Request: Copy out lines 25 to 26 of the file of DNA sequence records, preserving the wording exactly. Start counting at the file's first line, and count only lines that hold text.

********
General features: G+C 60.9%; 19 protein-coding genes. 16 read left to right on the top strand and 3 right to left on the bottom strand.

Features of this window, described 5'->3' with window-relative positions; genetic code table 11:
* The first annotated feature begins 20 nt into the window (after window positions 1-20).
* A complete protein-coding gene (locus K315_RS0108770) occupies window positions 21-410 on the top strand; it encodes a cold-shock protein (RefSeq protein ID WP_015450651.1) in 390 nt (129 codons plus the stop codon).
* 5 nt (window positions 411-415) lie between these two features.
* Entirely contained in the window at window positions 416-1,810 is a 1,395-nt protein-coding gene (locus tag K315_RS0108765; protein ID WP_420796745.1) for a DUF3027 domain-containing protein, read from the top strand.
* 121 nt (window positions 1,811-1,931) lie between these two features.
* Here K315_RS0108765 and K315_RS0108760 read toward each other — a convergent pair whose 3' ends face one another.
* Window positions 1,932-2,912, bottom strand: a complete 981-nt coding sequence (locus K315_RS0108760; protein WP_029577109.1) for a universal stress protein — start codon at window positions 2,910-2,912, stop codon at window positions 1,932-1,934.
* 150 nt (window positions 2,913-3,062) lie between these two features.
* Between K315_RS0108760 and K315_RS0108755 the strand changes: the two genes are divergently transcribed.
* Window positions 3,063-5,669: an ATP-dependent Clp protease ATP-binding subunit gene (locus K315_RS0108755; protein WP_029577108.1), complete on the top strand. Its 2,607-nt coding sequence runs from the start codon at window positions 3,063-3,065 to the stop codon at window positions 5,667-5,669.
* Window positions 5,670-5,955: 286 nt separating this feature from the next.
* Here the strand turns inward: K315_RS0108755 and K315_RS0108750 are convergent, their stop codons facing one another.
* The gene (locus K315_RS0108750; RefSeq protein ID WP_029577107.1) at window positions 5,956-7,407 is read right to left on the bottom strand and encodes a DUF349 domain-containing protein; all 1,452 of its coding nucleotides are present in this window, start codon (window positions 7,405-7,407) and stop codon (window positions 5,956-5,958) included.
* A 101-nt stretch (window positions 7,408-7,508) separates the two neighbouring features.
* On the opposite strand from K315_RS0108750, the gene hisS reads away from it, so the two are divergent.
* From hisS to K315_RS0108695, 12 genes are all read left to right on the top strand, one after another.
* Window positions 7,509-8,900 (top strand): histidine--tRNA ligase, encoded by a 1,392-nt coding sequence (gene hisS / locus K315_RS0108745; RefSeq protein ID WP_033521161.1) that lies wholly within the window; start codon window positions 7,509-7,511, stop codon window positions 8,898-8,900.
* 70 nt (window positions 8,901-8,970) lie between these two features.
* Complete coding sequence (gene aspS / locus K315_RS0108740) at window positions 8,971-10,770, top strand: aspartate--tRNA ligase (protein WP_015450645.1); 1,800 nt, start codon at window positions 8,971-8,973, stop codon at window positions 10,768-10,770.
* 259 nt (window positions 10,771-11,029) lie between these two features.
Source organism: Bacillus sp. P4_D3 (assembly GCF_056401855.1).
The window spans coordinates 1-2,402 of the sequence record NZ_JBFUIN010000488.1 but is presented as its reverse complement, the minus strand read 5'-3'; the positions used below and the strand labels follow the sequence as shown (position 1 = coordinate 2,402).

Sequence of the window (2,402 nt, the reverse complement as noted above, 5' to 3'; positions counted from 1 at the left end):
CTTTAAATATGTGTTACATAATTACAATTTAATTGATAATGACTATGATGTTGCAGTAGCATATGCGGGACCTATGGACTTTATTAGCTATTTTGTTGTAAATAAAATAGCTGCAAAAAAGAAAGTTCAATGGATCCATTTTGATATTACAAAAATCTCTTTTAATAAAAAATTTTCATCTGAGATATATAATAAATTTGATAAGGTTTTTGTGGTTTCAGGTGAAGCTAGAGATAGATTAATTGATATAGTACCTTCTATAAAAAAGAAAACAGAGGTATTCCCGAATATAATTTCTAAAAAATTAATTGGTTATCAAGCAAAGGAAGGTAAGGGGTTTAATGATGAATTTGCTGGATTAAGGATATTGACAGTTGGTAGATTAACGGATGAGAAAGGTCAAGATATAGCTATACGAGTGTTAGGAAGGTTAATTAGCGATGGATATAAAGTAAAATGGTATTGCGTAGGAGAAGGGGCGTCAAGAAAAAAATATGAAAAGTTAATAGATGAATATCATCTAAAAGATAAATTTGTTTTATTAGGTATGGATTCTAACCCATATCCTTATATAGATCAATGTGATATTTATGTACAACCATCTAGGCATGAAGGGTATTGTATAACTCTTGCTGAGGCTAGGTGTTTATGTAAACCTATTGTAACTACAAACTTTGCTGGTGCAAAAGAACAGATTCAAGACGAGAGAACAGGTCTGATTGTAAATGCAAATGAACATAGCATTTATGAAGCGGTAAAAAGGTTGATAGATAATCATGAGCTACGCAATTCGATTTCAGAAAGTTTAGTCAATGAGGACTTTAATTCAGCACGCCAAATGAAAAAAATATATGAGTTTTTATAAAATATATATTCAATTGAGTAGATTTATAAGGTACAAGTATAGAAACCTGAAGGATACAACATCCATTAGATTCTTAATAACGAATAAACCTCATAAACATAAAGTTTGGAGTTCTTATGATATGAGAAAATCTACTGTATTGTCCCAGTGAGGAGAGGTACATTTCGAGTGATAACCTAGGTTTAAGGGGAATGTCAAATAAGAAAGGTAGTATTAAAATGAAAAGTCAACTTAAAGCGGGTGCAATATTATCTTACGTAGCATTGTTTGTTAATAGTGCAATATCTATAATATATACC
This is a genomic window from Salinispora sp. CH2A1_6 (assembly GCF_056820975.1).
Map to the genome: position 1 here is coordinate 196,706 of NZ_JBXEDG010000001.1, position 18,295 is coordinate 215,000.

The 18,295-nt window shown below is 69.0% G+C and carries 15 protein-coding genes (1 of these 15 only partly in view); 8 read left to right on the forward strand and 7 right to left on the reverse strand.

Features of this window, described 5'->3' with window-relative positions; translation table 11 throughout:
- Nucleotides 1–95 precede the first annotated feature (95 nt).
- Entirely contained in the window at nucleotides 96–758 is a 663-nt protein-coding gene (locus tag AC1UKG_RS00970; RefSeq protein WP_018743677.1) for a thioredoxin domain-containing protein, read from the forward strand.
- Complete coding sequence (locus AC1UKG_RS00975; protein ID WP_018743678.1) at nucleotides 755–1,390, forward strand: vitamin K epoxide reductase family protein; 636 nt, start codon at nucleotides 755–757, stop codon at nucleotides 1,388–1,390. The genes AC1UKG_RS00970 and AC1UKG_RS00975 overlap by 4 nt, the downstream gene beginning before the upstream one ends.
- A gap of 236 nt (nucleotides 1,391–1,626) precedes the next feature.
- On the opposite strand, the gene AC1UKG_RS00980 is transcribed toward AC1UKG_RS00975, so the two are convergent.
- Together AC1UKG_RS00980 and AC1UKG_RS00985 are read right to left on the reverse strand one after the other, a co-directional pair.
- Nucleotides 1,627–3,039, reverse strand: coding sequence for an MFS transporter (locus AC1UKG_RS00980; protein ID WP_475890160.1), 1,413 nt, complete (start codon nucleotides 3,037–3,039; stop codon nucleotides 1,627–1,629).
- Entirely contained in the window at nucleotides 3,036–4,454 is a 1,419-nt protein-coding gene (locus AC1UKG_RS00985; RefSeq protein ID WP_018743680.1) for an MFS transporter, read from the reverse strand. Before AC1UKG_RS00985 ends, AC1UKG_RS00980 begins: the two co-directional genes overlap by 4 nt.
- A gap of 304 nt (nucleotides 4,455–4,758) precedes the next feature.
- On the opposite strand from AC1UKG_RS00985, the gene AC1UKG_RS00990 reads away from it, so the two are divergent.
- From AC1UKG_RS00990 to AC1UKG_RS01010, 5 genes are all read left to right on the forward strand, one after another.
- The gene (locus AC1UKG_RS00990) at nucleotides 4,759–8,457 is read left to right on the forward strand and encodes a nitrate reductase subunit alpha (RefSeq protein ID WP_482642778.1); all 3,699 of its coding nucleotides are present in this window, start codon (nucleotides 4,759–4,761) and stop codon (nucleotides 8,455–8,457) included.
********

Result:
Sequence of the window (2,402 nt, the reverse complement as noted above, 5' to 3'; positions counted from 1 at the left end):
CTTTAAATATGTGTTACATAATTACAATTTAATTGATAATGACTATGATGTTGCAGTAGCATATGCGGGACCTATGGACTTTATTAGCTATTTTGTTGTAAATAAAATAGCTGCAAAAAAGAAAGTTCAATGGATCCATTTTGATATTACAAAAATCTCTTTTAATAAAAAATTTTCATCTGAGATATATAATAAATTTGATAAGGTTTTTGTGGTTTCAGGTGAAGCTAGAGATAGATTAATTGATATAGTACCTTCTATAAAAAAGAAAACAGAGGTATTCCCGAATATAATTTCTAAAAAATTAATTGGTTATCAAGCAAAGGAAGGTAAGGGGTTTAATGATGAATTTGCTGGATTAAGGATATTGACAGTTGGTAGATTAACGGATGAGAAAGGTCAAGATATAGCTATACGAGTGTTAGGAAGGTTAATTAGCGATGGATATAAAGTAAAATGGTATTGCGTAGGAGAAGGGGCGTCAAGAAAAAAATATGAAAAGTTAATAGATGAATATCATCTAAAAGATAAATTTGTTTTATTAGGTATGGATTCTAACCCATATCCTTATATAGATCAATGTGATATTTATGTACAACCATCTAGGCATGAAGGGTATTGTATAACTCTTGCTGAGGCTAGGTGTTTATGTAAACCTATTGTAACTACAAACTTTGCTGGTGCAAAAGAACAGATTCAAGACGAGAGAACAGGTCTGATTGTAAATGCAAATGAACATAGCATTTATGAAGCGGTAAAAAGGTTGATAGATAATCATGAGCTACGCAATTCGATTTCAGAAAGTTTAGTCAATGAGGACTTTAATTCAGCACGCCAAATGAAAAAAATATATGAGTTTTTATAAAATATATATTCAATTGAGTAGATTTATAAGGTACAAGTATAGAAACCTGAAGGATACAACATCCATTAGATTCTTAATAACGAATAAACCTCATAAACATAAAGTTTGGAGTTCTTATGATATGAGAAAATCTACTGTATTGTCCCAGTGAGGAGAGGTACATTTCGAGTGATAACCTAGGTTTAAGGGGAATGTCAAATAAGAAAGGTAGTATTAAAATGAAAAGTCAACTTAAAGCGGGTGCAATATTATCTTACGTAGCATTGTTTGTTAATAGTGCAATATCTATAATATATACC